so i guess this is a final reminder to myself that this is not about me, because most likely what i just mentioned will happen, but another thing that will happen is that lives will change, even by failing words and things forgotten. and maybe it'll be the irish and maybe it'll be my team... probably both. but any way you slice it, He is the bread of life, having already been broken, just asking to be passed around.

comedic timing

it's interesting. i've been described many times as a person who must be driven by purpose. if i'm not, then i do nothing. i sit in my room and stare at my wall and waste time. but if there is a clear purpose behind my actions, then nothing will stop me. or at least that's what they say. and honestly, i agree.

time and time again, i have started something, full of excitement and energy, but it lasts a week or so, and then the project gets pushed under the bed to gather dust while being forgotten. or i get frustrated and give up, throwing the project against the wall, thinking it was stupid to ever dream. it's when things remain stagnant that i lose hope. and i don't think is unusual. it's common for everyone. we think, i don't see it happening, so how can it be happening?

when i was accepted to be apart of the ireland team, i was so excited. i never thought i could be wanted in a mission field or want to be in the mission field, so i was astonishing when everything came together so perfectly. i mean (with a little coaxing) i was able to get my letters out in a fairly timely fashion, which for me is unheard of, as i'm known for my procrastination.

but a few weeks passed, and nothing was happening. money wasn’t coming in and i was having serious doubts that i had made a rash decision. how could God use me? why would He want to? doesn't He remember what i've done? doesn't He know all the desire that i still wrestle with? i'm still so messed up? all i could think about was where i had failed and how i could fail in the near future. my shortcomings consumed me. i even told jen tanner, my accountability, that i was praying for God to not provide the money; that that would be easier to face then admitting i didn't want to go to ireland. but that was a lie that had imbedded itself in my brain. i did want to go. i do want to go. but i was so enveloped in this idea that i wasn't good enough, that i wasn't perfect enough, i would rather give up.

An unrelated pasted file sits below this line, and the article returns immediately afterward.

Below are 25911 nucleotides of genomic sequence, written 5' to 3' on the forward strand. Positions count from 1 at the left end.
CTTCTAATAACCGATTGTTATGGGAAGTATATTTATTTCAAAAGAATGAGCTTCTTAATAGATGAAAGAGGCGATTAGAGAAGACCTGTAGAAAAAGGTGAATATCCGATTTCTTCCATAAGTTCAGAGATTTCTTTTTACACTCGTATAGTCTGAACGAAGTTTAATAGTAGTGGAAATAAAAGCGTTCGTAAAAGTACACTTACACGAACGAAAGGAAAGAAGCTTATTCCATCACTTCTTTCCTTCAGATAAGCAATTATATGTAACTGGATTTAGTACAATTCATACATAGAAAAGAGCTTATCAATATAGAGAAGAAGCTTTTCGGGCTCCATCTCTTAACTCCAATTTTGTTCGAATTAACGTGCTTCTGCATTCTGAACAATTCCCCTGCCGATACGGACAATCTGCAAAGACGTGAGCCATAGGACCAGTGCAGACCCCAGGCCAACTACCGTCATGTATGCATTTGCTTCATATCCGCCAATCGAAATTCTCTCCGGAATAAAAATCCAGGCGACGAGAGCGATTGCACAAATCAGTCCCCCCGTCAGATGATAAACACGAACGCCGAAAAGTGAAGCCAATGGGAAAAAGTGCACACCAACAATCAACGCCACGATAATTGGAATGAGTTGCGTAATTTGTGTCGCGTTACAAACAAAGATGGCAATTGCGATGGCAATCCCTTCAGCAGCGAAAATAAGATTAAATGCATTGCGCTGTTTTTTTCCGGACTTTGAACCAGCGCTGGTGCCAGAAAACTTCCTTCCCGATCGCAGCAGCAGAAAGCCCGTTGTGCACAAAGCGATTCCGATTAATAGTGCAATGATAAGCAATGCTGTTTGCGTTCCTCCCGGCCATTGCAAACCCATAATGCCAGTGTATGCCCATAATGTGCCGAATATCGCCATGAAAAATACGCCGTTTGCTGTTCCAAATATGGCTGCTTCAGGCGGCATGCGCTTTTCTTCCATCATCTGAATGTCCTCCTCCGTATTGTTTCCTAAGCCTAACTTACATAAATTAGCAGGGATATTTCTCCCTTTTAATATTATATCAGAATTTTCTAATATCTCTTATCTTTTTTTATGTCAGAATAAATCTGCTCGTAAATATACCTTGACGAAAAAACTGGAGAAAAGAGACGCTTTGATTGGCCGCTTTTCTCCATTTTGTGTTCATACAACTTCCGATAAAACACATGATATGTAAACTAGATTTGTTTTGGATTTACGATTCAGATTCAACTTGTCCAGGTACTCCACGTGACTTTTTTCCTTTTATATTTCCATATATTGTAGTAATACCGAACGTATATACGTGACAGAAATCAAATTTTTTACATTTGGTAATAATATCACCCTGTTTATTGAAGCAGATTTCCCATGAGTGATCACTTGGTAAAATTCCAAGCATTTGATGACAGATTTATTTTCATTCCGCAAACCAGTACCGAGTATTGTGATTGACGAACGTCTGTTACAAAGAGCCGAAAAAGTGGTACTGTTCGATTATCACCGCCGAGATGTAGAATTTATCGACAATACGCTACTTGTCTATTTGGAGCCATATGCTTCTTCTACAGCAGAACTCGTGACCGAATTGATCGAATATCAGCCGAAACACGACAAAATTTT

and this is what i had to give up; this toxic mindset that tore me apart and told me i was nothing. and when i gave that to God, when i offered everything to Him, accepted that i wasn't perfect and i am not going to be perfect and all the parts of me i see as my failures and disappointments are exactly the parts He wants to use, that's when things really took off. they say timing is everything and if that is true, then God is the best freaking comedian ever.

in three weeks, $1,840 has come in (thank you thank you thank you thank you thank you thank you). and my doubts, through a lot of prayer, have been ironed out and refocused. and i re-realize that i'm not and never was the purpose.

He is.

in His purpose.

getting the party started

if you're reading this, it means you have received one of my letters. lucky you. but seriously, know that your support- your prayers- are very much aprreciated. i can't thank you, i think you should know the reason that i created this blog.

it seems logical, as i consider myself a writer (though not a very good one), to write about what is going on in my heart and head and life throughout this process. and considering the age we live in, what better way to keep you updated on the "going-on's" than by posting it on the world wide web for everyone to see?

also, i think it's important that, if you are supporting me financially, you know where your money is going, or better yet, who your money is going to. i would imagine that sometimes people give, only to recieve a thank you letter a few months later after the trip. the problem is that so much of the experience can be lost in the mailing of that one letter. this way i can relay to you (if and when we have the opportunity to get on a computer) what God is doing in ireland and in me, when He's doing it. and as my supporter and friend, you have that right. or at least, i think you have that right.

so that's what this is set to be. i'll do everything i can to be on here regularly, being honest to you in the joys and anxieties, before and during this incredible, exhaustive, frightening experience.

in His peace and love.